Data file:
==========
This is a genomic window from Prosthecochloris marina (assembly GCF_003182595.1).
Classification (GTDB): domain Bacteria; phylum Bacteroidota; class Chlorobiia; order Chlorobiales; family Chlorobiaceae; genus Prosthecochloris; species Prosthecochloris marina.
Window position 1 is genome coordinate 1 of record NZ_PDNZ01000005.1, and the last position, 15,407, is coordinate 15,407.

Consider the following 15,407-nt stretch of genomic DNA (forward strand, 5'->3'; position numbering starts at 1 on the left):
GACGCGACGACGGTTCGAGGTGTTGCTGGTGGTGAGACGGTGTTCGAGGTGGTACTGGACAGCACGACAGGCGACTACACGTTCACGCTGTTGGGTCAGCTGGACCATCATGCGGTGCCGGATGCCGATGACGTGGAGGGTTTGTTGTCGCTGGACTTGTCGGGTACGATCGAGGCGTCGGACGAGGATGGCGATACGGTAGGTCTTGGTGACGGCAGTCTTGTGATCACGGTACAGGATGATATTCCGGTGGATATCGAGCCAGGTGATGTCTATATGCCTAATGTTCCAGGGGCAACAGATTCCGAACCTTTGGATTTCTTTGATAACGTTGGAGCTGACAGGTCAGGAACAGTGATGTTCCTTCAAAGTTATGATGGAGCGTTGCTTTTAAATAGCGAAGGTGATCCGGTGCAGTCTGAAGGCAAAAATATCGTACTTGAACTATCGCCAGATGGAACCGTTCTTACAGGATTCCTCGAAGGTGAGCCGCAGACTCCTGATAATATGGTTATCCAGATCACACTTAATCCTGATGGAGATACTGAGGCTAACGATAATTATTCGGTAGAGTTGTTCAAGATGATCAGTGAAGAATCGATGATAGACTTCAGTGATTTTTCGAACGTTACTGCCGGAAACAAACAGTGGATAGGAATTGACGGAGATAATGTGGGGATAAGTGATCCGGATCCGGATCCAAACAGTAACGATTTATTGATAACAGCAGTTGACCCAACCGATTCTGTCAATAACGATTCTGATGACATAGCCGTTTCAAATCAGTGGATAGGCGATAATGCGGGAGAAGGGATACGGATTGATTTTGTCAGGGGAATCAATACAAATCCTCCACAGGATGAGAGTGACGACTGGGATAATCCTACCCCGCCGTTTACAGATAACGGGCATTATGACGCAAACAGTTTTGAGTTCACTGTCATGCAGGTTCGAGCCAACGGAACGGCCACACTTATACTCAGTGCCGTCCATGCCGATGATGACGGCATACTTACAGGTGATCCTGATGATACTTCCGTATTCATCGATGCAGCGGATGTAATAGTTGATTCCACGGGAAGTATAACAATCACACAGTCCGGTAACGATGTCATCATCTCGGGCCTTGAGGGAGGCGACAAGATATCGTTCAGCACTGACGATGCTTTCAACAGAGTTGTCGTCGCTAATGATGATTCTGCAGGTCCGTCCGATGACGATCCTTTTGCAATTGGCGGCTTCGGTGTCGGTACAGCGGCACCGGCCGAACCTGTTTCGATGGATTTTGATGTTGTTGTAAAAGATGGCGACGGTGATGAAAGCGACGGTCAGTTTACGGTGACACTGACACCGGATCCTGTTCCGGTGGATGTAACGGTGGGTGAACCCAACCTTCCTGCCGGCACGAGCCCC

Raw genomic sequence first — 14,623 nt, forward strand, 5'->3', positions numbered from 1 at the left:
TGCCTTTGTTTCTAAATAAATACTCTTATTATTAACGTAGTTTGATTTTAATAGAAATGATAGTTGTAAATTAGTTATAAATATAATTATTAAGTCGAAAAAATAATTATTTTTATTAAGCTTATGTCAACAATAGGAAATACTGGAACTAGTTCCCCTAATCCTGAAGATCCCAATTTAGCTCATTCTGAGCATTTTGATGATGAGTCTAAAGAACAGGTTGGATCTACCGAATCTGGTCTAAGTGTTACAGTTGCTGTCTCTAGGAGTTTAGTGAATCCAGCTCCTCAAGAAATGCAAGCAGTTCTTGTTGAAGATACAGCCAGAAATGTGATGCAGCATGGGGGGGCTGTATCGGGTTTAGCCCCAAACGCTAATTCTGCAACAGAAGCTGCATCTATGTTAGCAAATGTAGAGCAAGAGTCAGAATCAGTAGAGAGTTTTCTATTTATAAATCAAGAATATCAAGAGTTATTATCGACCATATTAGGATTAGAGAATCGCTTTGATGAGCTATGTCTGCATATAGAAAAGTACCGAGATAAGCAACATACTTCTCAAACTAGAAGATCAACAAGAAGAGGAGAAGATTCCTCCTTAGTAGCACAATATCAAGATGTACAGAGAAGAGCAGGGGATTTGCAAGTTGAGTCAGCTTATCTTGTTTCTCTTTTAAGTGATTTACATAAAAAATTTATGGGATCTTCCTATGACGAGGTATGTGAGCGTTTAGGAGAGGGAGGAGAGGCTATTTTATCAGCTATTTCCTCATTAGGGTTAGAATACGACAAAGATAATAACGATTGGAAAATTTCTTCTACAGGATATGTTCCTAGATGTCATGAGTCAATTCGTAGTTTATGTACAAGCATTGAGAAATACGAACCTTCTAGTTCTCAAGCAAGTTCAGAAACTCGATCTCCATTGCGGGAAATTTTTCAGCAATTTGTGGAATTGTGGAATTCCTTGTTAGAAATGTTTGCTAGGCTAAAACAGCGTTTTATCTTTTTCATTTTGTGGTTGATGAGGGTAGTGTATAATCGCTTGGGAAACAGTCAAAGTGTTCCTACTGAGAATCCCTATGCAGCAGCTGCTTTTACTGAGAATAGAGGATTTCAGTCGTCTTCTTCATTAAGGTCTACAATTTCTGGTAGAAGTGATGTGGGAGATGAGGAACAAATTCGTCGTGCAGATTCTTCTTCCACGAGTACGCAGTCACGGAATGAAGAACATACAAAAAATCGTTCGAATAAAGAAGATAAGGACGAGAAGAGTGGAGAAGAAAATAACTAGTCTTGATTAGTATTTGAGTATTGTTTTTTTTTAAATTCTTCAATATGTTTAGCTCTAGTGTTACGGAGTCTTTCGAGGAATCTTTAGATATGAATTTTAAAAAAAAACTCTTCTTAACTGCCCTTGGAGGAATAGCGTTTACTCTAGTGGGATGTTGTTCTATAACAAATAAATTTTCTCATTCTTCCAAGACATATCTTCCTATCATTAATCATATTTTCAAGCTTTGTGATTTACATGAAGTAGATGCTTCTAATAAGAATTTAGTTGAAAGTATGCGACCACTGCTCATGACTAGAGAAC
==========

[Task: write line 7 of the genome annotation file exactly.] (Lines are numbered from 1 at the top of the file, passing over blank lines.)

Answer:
TGCCTTTGTTTCTAAATAAATACTCTTATTATTAACGTAGTTTGATTTTAATAGAAATGATAGTTGTAAATTAGTTATAAATATAATTATTAAGTCGAAAAAATAATTATTTTTATTAAGCTTATGTCAACAATAGGAAATACTGGAACTAGTTCCCCTAATCCTGAAGATCCCAATTTAGCTCATTCTGAGCATTTTGATGATGAGTCTAAAGAACAGGTTGGATCTACCGAATCTGGTCTAAGTGTTACAGTTGCTGTCTCTAGGAGTTTAGTGAATCCAGCTCCTCAAGAAATGCAAGCAGTTCTTGTTGAAGATACAGCCAGAAATGTGATGCAGCATGGGGGGGCTGTATCGGGTTTAGCCCCAAACGCTAATTCTGCAACAGAAGCTGCATCTATGTTAGCAAATGTAGAGCAAGAGTCAGAATCAGTAGAGAGTTTTCTATTTATAAATCAAGAATATCAAGAGTTATTATCGACCATATTAGGATTAGAGAATCGCTTTGATGAGCTATGTCTGCATATAGAAAAGTACCGAGATAAGCAACATACTTCTCAAACTAGAAGATCAACAAGAAGAGGAGAAGATTCCTCCTTAGTAGCACAATATCAAGATGTACAGAGAAGAGCAGGGGATTTGCAAGTTGAGTCAGCTTATCTTGTTTCTCTTTTAAGTGATTTACATAAAAAATTTATGGGATCTTCCTATGACGAGGTATGTGAGCGTTTAGGAGAGGGAGGAGAGGCTATTTTATCAGCTATTTCCTCATTAGGGTTAGAATACGACAAAGATAATAACGATTGGAAAATTTCTTCTACAGGATATGTTCCTAGATGTCATGAGTCAATTCGTAGTTTATGTACAAGCATTGAGAAATACGAACCTTCTAGTTCTCAAGCAAGTTCAGAAACTCGATCTCCATTGCGGGAAATTTTTCAGCAATTTGTGGAATTGTGGAATTCCTTGTTAGAAATGTTTGCTAGGCTAAAACAGCGTTTTATCTTTTTCATTTTGTGGTTGATGAGGGTAGTGTATAATCGCTTGGGAAACAGTCAAAGTGTTCCTACTGAGAATCCCTATGCAGCAGCTGCTTTTACTGAGAATAGAGGATTTCAGTCGTCTTCTTCATTAAGGTCTACAATTTCTGGTAGAAGTGATGTGGGAGATGAGGAACAAATTCGTCGTGCAGATTCTTCTTCCACGAGTACGCAGTCACGGAATGAAGAACATACAAAAAATCGTTCGAATAAAGAAGATAAGGACGAGAAGAGTGGAGAAGAAAATAACTAGTCTTGATTAGTATTTGAGTATTGTTTTTTTTTAAATTCTTCAATATGTTTAGCTCTAGTGTTACGGAGTCTTTCGAGGAATCTTTAGATATGAATTTTAAAAAAAAACTCTTCTTAACTGCCCTTGGAGGAATAGCGTTTACTCTAGTGGGATGTTGTTCTATAACAAATAAATTTTCTCATTCTTCCAAGACATATCTTCCTATCATTAATCATATTTTCAAGCTTTGTGATTTACATGAAGTAGATGCTTCTAATAAGAATTTAGTTGAAAGTATGCGACCACTGCTCATGACTAGAGAAC